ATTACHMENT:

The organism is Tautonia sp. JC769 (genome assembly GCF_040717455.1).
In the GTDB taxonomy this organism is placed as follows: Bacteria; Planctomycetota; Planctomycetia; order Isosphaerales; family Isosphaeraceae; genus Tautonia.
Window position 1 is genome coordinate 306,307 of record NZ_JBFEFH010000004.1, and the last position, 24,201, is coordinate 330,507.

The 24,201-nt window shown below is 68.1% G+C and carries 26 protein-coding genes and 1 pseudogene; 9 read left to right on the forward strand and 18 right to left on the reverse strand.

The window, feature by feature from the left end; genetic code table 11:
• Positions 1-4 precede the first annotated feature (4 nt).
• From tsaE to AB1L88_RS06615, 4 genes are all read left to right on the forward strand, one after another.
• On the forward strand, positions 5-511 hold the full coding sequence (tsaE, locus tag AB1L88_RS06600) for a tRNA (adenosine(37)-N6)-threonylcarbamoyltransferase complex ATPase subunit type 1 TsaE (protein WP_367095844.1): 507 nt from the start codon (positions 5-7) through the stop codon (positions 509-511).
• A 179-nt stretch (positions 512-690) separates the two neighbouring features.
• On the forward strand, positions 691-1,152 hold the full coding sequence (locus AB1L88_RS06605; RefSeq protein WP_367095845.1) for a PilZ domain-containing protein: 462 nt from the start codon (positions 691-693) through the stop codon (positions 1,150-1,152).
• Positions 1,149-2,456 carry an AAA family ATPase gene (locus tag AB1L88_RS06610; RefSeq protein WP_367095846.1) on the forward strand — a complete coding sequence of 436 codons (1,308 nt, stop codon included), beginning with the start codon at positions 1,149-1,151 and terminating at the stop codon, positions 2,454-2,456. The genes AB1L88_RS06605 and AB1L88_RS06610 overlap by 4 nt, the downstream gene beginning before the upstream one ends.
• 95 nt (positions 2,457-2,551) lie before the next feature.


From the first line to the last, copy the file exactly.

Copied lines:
The organism is Tautonia sp. JC769 (genome assembly GCF_040717455.1).
In the GTDB taxonomy this organism is placed as follows: Bacteria; Planctomycetota; Planctomycetia; order Isosphaerales; family Isosphaeraceae; genus Tautonia.
Window position 1 is genome coordinate 306,307 of record NZ_JBFEFH010000004.1, and the last position, 24,201, is coordinate 330,507.

The 24,201-nt window shown below is 68.1% G+C and carries 26 protein-coding genes and 1 pseudogene; 9 read left to right on the forward strand and 18 right to left on the reverse strand.

The window, feature by feature from the left end; genetic code table 11:
• Positions 1-4 precede the first annotated feature (4 nt).
• From tsaE to AB1L88_RS06615, 4 genes are all read left to right on the forward strand, one after another.
• On the forward strand, positions 5-511 hold the full coding sequence (tsaE, locus tag AB1L88_RS06600) for a tRNA (adenosine(37)-N6)-threonylcarbamoyltransferase complex ATPase subunit type 1 TsaE (protein WP_367095844.1): 507 nt from the start codon (positions 5-7) through the stop codon (positions 509-511).
• A 179-nt stretch (positions 512-690) separates the two neighbouring features.
• On the forward strand, positions 691-1,152 hold the full coding sequence (locus AB1L88_RS06605; RefSeq protein WP_367095845.1) for a PilZ domain-containing protein: 462 nt from the start codon (positions 691-693) through the stop codon (positions 1,150-1,152).
• Positions 1,149-2,456 carry an AAA family ATPase gene (locus tag AB1L88_RS06610; RefSeq protein WP_367095846.1) on the forward strand — a complete coding sequence of 436 codons (1,308 nt, stop codon included), beginning with the start codon at positions 1,149-1,151 and terminating at the stop codon, positions 2,454-2,456. The genes AB1L88_RS06605 and AB1L88_RS06610 overlap by 4 nt, the downstream gene beginning before the upstream one ends.
• 95 nt (positions 2,457-2,551) lie before the next feature.